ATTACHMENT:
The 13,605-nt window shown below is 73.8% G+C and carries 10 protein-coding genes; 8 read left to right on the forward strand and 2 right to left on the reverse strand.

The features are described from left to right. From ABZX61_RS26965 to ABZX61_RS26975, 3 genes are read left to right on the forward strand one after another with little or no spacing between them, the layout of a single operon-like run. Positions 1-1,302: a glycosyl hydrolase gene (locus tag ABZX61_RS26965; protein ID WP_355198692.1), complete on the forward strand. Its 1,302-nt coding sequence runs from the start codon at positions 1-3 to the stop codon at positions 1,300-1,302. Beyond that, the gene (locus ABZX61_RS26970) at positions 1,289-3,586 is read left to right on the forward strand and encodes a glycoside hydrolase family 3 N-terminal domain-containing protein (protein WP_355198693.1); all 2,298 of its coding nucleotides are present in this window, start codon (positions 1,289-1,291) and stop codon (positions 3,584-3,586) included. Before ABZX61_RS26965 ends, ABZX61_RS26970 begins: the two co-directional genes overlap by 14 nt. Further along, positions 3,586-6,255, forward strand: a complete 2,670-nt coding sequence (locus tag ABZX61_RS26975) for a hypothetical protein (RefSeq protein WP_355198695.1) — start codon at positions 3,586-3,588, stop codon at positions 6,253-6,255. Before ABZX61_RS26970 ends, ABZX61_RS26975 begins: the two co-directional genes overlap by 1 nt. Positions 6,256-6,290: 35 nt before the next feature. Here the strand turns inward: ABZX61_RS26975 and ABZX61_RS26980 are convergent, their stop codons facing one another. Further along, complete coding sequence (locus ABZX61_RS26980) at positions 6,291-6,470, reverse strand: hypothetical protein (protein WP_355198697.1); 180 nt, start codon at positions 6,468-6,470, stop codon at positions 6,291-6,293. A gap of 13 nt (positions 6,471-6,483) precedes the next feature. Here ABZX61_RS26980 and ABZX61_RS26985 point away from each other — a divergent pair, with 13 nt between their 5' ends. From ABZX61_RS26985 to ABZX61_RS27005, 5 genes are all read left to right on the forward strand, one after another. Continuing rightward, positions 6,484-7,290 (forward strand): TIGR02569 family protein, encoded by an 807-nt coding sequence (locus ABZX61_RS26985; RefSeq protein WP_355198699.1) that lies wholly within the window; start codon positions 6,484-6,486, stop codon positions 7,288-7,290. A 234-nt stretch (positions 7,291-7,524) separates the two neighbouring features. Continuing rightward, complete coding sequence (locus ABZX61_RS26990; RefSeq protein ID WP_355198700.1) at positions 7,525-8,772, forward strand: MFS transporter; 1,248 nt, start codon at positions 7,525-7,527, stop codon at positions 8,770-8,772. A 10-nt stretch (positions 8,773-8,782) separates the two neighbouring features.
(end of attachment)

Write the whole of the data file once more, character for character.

The 13,605-nt window shown below is 73.8% G+C and carries 10 protein-coding genes; 8 read left to right on the forward strand and 2 right to left on the reverse strand.

The features are described from left to right. From ABZX61_RS26965 to ABZX61_RS26975, 3 genes are read left to right on the forward strand one after another with little or no spacing between them, the layout of a single operon-like run. Positions 1-1,302: a glycosyl hydrolase gene (locus tag ABZX61_RS26965; protein ID WP_355198692.1), complete on the forward strand. Its 1,302-nt coding sequence runs from the start codon at positions 1-3 to the stop codon at positions 1,300-1,302. Beyond that, the gene (locus ABZX61_RS26970) at positions 1,289-3,586 is read left to right on the forward strand and encodes a glycoside hydrolase family 3 N-terminal domain-containing protein (protein WP_355198693.1); all 2,298 of its coding nucleotides are present in this window, start codon (positions 1,289-1,291) and stop codon (positions 3,584-3,586) included. Before ABZX61_RS26965 ends, ABZX61_RS26970 begins: the two co-directional genes overlap by 14 nt. Further along, positions 3,586-6,255, forward strand: a complete 2,670-nt coding sequence (locus tag ABZX61_RS26975) for a hypothetical protein (RefSeq protein WP_355198695.1) — start codon at positions 3,586-3,588, stop codon at positions 6,253-6,255. Before ABZX61_RS26970 ends, ABZX61_RS26975 begins: the two co-directional genes overlap by 1 nt. Positions 6,256-6,290: 35 nt before the next feature. Here the strand turns inward: ABZX61_RS26975 and ABZX61_RS26980 are convergent, their stop codons facing one another. Further along, complete coding sequence (locus ABZX61_RS26980) at positions 6,291-6,470, reverse strand: hypothetical protein (protein WP_355198697.1); 180 nt, start codon at positions 6,468-6,470, stop codon at positions 6,291-6,293. A gap of 13 nt (positions 6,471-6,483) precedes the next feature. Here ABZX61_RS26980 and ABZX61_RS26985 point away from each other — a divergent pair, with 13 nt between their 5' ends. From ABZX61_RS26985 to ABZX61_RS27005, 5 genes are all read left to right on the forward strand, one after another. Continuing rightward, positions 6,484-7,290 (forward strand): TIGR02569 family protein, encoded by an 807-nt coding sequence (locus ABZX61_RS26985; RefSeq protein WP_355198699.1) that lies wholly within the window; start codon positions 6,484-6,486, stop codon positions 7,288-7,290. A 234-nt stretch (positions 7,291-7,524) separates the two neighbouring features. Continuing rightward, complete coding sequence (locus ABZX61_RS26990; RefSeq protein ID WP_355198700.1) at positions 7,525-8,772, forward strand: MFS transporter; 1,248 nt, start codon at positions 7,525-7,527, stop codon at positions 8,770-8,772. A 10-nt stretch (positions 8,773-8,782) separates the two neighbouring features.